Nuclear fusion is an expensive endeavour. The high capital costs involved in building and maintaining experimental reactors, along with the long timelines required for development, make securing continuous funding a significant challenge. Additionally, the uncertain return on investment due to the experimental nature of the technology can deter potential investors.
Achieving controlled nuclear fusion is a complex task that requires breakthroughs in several fields. It involves managing extremely high temperatures and pressures and controlling the unstable and super heated plasma the reactor. Consequently, progress is imperative not only in material science but in multiple other areas to develop components capable of withstanding these extreme conditions.
One of the major challenges in nuclear fusion R&D is developing materials capable of withstanding the intense conditions inside a fusion reactor. These materials need to be resistant to high temperatures, radiation, and mechanical stress. This represents a significant engineering hurdle.
Despite the potential benefits of fusion energy, concerns about safety, and potential misuse can impact public acceptance. While only 17% of the public oppose the use of nuclear energy, this does tend to be a vocal group who regularly protest against nuclear projects.
Fusion R&D often involves international collaboration, which can be logistically and politically complex. Coordinating efforts between different countries requires diplomatic skill and can be hindered by differing national interests and regulatory frameworks. Despite these challenges, international collaboration is crucial for sharing knowledge and resources in the pursuit of viable fusion energy.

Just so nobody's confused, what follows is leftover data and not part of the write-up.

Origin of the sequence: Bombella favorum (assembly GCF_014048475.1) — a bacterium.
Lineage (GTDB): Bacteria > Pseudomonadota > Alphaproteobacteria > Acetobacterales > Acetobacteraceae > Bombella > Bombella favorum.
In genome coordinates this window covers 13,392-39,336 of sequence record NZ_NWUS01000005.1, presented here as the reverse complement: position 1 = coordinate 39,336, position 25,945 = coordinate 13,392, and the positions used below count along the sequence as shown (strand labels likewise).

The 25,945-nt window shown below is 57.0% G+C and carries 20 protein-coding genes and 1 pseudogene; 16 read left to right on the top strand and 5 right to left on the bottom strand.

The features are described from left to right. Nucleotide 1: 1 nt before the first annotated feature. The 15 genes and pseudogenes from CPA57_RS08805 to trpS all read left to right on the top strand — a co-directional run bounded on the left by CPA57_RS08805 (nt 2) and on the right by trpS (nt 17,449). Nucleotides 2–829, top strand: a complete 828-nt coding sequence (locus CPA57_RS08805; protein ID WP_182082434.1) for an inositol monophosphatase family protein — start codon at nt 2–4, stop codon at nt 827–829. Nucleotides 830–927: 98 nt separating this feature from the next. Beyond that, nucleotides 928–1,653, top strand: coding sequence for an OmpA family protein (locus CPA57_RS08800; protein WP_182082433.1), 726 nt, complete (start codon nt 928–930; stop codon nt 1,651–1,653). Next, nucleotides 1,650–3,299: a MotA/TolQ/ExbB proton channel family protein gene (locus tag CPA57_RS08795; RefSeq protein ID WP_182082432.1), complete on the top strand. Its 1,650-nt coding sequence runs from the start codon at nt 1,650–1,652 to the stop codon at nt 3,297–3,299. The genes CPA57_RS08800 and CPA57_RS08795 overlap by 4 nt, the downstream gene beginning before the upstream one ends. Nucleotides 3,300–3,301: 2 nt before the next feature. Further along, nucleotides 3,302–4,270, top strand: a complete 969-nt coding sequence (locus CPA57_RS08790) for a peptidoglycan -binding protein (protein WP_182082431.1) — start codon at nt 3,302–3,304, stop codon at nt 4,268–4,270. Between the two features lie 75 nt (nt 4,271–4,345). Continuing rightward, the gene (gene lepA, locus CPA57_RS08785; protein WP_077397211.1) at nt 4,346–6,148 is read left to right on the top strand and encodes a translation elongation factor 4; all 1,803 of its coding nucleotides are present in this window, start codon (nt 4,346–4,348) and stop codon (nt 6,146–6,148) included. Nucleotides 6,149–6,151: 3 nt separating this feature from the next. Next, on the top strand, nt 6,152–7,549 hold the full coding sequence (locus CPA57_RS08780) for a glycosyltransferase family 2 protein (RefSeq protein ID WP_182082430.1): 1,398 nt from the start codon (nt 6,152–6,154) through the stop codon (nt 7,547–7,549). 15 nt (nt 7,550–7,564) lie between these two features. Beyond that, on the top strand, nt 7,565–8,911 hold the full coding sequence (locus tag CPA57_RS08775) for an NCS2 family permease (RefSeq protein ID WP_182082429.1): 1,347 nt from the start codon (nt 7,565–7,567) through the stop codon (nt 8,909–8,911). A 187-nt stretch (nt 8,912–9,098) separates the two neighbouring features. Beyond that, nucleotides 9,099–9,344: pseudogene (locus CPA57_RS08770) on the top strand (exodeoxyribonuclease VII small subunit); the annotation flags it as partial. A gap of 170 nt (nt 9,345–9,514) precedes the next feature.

R&D in the fusion energy sector is extensive, ranging from material science and engineering to design fusion reactos and alternative fuel sources. Key areas include assessing the radiation resistance and durability of materials used in fusion reactors, investigating materials’ sensitivity to radiation-induced damage, and exploring the feasibility of advanced manufacturing techniques in nuclear fusion.
While there are ongoing technological advances in all these areas, nuclear fusion’s practical application is still being developed, as well expressed by Thomas Griffiths et al in The commercialisation of fusion for the energy market: a review of socio-economic studies:
“At present, fusion is faced with the challenge of making predictions about its future prospects before it has been realised as a technology. In corollary, the fusion community is required to answer critical questions levelled to the rest of society: what form does it take? How much it will cost? Why do it? And, based on the previous questions, when will it be commercially realised (all relative to other technologies)?”
As such, the current R&D emphasis lies in commercialising the technology on a large scale and optimising energy yield.
Below, we explore the main areas of R&D focused on nuclear fusion.
Research is focused on assessing the radiation resistance and durability of materials exposed to high-energy neutron irradiation within a fusion reactor.
As well as this, investigations are being carried out to understand a material’s sensitivity to radiation-induced damage, which is crucial for improving performance and longevity in a fusion environment.
There is also emphasis on exploring the feasibility of advanced manufacturing techniques in nuclear fusion. Such techniques could enhance safety, reduce costs, and simplify the construction of fusion vessel components. Additionally, these methods might offer solutions to mitigate issues like distortion, residual stresses, and crack formation in large structures, further enhancing the efficiency and effectiveness of nuclear fusion energy production.